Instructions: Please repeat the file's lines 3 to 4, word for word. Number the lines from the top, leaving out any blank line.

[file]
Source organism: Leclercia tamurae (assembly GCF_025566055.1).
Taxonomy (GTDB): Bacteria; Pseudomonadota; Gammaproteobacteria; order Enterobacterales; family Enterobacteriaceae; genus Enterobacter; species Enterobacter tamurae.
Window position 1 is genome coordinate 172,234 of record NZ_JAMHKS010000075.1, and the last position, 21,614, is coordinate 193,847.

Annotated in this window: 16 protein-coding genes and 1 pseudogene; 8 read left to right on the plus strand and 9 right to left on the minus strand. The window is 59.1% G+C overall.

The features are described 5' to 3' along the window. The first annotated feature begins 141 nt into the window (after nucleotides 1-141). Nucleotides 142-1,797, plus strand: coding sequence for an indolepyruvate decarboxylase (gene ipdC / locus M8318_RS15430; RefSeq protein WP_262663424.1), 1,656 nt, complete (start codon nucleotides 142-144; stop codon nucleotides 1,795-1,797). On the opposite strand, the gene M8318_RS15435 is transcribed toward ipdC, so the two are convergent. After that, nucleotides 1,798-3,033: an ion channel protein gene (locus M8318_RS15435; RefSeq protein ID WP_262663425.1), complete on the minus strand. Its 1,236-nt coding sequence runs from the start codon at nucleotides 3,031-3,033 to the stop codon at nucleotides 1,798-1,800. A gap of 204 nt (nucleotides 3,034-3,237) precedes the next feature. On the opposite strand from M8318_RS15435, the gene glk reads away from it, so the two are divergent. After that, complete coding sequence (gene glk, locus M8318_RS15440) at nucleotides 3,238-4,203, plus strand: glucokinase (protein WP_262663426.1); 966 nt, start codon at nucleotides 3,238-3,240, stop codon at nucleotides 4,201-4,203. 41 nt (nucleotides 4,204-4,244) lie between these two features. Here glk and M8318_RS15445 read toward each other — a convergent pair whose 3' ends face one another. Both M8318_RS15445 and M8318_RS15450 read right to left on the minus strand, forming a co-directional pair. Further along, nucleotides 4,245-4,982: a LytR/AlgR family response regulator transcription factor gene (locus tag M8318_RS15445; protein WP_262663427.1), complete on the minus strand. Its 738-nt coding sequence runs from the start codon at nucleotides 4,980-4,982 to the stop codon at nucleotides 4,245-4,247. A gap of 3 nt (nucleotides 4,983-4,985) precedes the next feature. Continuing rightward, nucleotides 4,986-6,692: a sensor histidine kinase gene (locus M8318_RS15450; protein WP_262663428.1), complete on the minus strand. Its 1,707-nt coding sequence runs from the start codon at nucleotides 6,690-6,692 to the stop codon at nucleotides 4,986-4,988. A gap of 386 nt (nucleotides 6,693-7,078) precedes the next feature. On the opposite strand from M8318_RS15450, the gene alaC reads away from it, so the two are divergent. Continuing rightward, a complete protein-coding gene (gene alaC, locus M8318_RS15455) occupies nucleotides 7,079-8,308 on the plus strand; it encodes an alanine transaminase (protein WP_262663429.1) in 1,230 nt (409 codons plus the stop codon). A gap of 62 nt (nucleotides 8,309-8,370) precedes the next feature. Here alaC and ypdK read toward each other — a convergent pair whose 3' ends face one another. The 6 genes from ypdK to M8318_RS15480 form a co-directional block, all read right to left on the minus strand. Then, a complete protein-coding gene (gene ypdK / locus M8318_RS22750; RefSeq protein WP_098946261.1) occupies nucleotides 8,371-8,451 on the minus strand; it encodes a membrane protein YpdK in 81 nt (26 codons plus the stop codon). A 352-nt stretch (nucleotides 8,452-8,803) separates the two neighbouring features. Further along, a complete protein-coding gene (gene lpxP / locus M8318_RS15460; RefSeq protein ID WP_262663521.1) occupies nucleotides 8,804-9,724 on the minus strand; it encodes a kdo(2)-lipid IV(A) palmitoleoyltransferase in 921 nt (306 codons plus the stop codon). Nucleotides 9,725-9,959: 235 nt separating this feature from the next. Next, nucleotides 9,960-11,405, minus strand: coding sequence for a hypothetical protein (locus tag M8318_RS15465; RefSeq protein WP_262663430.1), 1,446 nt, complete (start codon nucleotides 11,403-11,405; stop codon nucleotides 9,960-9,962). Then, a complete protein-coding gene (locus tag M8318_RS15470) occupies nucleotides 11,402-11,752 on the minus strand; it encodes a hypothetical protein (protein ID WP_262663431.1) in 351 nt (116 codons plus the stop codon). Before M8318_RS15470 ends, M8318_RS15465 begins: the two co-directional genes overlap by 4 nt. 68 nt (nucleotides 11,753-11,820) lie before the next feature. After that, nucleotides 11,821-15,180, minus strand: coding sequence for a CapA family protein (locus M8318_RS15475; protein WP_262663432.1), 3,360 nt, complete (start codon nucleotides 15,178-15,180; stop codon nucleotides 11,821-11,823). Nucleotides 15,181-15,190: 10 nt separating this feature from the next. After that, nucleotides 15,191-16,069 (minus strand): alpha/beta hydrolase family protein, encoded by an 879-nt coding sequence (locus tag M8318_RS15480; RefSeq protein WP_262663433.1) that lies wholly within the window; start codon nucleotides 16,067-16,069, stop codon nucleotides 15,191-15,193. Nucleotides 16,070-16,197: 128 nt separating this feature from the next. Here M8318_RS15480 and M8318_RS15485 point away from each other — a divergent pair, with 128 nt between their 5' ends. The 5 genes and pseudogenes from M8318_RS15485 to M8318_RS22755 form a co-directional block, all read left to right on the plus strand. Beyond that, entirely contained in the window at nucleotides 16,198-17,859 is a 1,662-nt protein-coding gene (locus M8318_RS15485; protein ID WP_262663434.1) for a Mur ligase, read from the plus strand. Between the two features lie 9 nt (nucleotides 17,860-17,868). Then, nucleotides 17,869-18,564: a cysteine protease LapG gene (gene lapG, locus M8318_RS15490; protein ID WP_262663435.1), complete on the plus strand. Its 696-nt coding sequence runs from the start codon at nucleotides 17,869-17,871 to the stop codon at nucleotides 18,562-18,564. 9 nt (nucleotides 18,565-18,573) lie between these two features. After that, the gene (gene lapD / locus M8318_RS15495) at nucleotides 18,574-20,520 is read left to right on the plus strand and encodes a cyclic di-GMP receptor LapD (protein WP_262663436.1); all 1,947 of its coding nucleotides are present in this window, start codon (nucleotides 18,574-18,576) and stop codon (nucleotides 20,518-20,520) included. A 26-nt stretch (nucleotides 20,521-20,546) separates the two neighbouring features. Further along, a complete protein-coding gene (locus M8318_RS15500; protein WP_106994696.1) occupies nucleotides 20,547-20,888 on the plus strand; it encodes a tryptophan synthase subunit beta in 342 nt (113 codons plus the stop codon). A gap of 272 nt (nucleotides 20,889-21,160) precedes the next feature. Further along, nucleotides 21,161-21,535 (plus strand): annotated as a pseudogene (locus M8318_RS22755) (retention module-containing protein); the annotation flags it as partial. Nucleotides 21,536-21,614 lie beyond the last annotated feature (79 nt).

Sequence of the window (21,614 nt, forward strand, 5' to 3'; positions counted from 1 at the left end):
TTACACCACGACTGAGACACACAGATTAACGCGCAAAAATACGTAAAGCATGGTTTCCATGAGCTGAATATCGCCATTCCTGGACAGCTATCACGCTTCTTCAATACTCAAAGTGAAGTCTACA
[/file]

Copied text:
Window position 1 is genome coordinate 172,234 of record NZ_JAMHKS010000075.1, and the last position, 21,614, is coordinate 193,847.

Annotated in this window: 16 protein-coding genes and 1 pseudogene; 8 read left to right on the plus strand and 9 right to left on the minus strand. The window is 59.1% G+C overall.